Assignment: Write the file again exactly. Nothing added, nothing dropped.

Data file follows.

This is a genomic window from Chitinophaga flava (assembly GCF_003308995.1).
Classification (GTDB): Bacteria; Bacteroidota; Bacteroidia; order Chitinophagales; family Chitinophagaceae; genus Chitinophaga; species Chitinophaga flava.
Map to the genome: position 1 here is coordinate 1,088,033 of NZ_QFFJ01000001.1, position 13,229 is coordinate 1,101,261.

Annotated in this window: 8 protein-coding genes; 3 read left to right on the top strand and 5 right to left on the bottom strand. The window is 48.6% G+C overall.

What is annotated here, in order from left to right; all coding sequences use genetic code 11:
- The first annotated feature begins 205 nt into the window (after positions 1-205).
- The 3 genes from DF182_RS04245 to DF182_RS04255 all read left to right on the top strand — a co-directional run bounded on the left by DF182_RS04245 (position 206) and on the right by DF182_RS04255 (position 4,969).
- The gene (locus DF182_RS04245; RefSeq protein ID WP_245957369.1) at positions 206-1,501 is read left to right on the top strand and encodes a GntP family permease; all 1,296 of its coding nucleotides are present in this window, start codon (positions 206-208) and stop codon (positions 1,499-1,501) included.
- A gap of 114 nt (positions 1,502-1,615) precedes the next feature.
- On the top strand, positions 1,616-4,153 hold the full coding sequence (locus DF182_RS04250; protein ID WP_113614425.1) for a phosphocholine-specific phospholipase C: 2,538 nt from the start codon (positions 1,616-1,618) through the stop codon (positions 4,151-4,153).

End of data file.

This is a genomic window from Chitinophaga flava (assembly GCF_003308995.1).
Classification (GTDB): Bacteria; Bacteroidota; Bacteroidia; order Chitinophagales; family Chitinophagaceae; genus Chitinophaga; species Chitinophaga flava.
Map to the genome: position 1 here is coordinate 1,088,033 of NZ_QFFJ01000001.1, position 13,229 is coordinate 1,101,261.

Annotated in this window: 8 protein-coding genes; 3 read left to right on the top strand and 5 right to left on the bottom strand. The window is 48.6% G+C overall.

What is annotated here, in order from left to right; all coding sequences use genetic code 11:
- The first annotated feature begins 205 nt into the window (after positions 1-205).
- The 3 genes from DF182_RS04245 to DF182_RS04255 all read left to right on the top strand — a co-directional run bounded on the left by DF182_RS04245 (position 206) and on the right by DF182_RS04255 (position 4,969).
- The gene (locus DF182_RS04245; RefSeq protein ID WP_245957369.1) at positions 206-1,501 is read left to right on the top strand and encodes a GntP family permease; all 1,296 of its coding nucleotides are present in this window, start codon (positions 206-208) and stop codon (positions 1,499-1,501) included.
- A gap of 114 nt (positions 1,502-1,615) precedes the next feature.
- On the top strand, positions 1,616-4,153 hold the full coding sequence (locus DF182_RS04250; protein ID WP_113614425.1) for a phosphocholine-specific phospholipase C: 2,538 nt from the start codon (positions 1,616-1,618) through the stop codon (positions 4,151-4,153).